Association between patients' perception of the comorbidity burden and symptoms in outpatients with common solid tumors

Christine S. Ritchie, Fengmin Zhao, Kanan Patel, Judith Manola, Elizabeth A. Kvale, Claire F. Snyder, Michael J. Fisch

Research output: Contribution to journalArticlepeer-review

7 Scopus citations


BACKGROUND: Cancer patients' symptom burden is commonly attributed to their cancer and treatment. Increasingly, cancer patients have many other chronic comorbid conditions. However, the degree to which these comorbid conditions may contribute to the patient-reported symptom burden is unclear. METHODS: This study explored the relations between the presence of comorbid conditions, the symptom experience and burden, and the perceived bother from cancer or comorbid conditions in 3106 cancer patients. The associations between the number of comorbidities (identified from current medications), the patient-reported symptom burden (the number of symptoms scored as ≥7 on the 13-item MD Anderson Symptom Inventory physical scale), the patient-reported bother from comorbid conditions and from cancer (from “not at all” to “extremely”), and the clinician-reported difficulty in caring for patients' symptoms were examined. RESULTS: According to medication lists, 19% of the patients had at least 5 of 12 comorbid conditions. Approximately 39% rated at least 1 symptom as ≥ 7, and this proportion increased with an increasing number of comorbid conditions (48% with ≥ 5 comorbid conditions vs 36% with 1 comorbid condition). One-third of the patients reported moderate or worse bother, and this was significantly associated with an increased number of comorbid conditions (odds ratio [OR], 2.4) and an increased symptom burden (OR, 1.22). Clinician ratings of difficulty in managing patients' symptoms were significantly associated with bother from cancer (OR, 2.0), comorbid conditions (OR, 1.6), and symptom burden (OR, 1.1). CONCLUSIONS: Comorbidity is common in cancer patients and is associated with a greater symptom burden and clinician reports of difficulty in managing patients' symptoms. Greater attention to comorbid conditions is needed to optimize the symptom management of cancer patients with multimorbidity. Cancer 2017;123:3835–3842.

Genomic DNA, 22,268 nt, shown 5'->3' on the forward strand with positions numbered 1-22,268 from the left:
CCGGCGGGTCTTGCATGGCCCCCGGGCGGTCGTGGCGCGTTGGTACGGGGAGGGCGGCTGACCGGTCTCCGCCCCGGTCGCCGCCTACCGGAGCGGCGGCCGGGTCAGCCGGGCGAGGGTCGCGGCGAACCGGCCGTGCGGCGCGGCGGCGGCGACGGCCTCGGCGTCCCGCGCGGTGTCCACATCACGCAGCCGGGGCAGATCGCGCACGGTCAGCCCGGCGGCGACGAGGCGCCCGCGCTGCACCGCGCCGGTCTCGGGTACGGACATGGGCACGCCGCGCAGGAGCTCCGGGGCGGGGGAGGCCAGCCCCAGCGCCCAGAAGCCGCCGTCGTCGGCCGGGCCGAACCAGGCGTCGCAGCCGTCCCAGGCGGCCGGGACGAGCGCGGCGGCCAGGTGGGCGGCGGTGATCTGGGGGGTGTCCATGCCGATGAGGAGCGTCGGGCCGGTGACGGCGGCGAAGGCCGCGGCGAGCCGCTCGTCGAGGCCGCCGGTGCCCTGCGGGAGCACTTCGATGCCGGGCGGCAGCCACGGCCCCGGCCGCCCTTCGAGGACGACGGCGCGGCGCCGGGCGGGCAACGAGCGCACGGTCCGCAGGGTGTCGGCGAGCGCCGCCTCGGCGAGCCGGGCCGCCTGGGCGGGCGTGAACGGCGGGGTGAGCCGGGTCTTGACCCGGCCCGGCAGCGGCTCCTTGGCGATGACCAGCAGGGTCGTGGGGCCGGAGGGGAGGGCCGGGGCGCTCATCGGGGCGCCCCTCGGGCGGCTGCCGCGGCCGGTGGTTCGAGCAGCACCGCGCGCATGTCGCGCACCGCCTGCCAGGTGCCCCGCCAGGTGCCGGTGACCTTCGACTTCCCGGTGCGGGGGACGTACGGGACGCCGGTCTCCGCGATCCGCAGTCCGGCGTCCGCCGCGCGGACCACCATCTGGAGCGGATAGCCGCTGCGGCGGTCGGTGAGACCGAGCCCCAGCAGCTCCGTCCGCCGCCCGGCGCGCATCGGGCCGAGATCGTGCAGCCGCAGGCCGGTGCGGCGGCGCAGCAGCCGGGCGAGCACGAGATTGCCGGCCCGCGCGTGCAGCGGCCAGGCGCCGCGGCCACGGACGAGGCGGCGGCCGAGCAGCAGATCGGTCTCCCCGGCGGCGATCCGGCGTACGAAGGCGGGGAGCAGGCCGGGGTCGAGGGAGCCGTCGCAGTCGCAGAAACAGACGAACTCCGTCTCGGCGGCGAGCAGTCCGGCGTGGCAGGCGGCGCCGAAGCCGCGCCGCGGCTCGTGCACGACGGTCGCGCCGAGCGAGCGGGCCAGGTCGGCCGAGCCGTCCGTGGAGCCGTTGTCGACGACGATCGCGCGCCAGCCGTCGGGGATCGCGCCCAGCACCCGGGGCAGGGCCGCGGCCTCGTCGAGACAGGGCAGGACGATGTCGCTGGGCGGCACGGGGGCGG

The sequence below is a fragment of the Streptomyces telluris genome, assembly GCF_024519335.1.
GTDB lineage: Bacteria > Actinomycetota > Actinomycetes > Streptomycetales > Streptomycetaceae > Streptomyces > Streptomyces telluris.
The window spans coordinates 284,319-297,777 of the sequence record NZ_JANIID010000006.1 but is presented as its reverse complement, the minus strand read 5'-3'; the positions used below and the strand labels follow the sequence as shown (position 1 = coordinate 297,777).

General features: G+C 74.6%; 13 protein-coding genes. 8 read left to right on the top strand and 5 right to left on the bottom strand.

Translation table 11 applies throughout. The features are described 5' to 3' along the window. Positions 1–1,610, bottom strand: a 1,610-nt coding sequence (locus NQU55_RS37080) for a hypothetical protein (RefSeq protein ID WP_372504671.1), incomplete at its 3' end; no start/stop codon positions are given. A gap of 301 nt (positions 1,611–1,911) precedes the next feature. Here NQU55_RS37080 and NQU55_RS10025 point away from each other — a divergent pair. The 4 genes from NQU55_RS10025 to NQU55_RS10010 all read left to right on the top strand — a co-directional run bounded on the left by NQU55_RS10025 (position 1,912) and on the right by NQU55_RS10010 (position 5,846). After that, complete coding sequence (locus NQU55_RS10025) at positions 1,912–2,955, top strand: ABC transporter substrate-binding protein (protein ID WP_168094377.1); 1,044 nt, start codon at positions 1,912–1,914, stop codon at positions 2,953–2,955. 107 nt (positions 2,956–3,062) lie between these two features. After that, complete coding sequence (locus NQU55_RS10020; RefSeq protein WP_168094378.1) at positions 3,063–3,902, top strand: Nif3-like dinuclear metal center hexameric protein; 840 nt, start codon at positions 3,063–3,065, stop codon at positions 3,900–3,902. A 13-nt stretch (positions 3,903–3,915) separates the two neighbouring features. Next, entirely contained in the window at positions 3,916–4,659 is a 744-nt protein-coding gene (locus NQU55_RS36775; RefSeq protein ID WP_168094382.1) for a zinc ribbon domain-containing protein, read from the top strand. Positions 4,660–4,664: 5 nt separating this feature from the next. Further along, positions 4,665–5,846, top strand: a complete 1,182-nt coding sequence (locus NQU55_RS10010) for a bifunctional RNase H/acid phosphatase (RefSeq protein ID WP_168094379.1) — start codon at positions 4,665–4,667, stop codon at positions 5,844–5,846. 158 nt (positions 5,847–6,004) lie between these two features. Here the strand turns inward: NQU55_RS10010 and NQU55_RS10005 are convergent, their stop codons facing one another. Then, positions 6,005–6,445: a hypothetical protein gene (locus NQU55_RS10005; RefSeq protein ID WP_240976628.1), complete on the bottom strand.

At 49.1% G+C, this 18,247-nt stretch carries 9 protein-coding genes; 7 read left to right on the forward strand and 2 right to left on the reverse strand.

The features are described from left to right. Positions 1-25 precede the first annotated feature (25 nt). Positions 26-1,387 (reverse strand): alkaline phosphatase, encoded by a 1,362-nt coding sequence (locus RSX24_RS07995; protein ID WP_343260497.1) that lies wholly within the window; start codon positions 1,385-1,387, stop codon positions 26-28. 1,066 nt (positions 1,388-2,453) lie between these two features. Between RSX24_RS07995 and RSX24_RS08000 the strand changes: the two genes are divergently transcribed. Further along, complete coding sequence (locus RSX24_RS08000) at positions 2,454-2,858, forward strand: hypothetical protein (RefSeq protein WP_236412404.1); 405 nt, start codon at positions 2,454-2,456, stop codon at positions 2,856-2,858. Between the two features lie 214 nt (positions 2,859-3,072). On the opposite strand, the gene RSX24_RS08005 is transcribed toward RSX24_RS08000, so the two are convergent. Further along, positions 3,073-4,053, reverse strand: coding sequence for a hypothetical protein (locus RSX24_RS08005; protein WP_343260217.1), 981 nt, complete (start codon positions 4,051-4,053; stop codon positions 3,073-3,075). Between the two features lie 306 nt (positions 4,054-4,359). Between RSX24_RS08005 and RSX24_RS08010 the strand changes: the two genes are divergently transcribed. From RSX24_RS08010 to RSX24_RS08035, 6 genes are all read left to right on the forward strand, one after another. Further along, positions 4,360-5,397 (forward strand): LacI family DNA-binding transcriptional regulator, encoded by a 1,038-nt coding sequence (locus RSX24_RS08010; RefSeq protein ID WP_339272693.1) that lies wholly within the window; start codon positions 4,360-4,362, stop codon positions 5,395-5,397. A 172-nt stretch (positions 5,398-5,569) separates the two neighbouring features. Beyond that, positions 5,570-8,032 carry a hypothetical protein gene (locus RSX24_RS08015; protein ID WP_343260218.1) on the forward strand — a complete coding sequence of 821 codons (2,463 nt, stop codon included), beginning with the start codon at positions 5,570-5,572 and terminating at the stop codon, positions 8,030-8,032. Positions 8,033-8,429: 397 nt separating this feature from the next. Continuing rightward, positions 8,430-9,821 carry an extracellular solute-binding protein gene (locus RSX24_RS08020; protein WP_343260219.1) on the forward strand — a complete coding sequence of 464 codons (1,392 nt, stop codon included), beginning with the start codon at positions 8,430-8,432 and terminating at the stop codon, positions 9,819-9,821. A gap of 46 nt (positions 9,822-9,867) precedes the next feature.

Original languageEnglish (US)
Pages (from-to)3835-3842
Number of pages8
Issue number19
StatePublished - Oct 1 2017


  • Symptom Outcomes and Practice Patterns (SOAPP) study
  • cancer
  • comorbidity
  • outpatient cancer patients with solid tumors
  • symptom burden

ASJC Scopus subject areas

  • Oncology
  • Cancer Research


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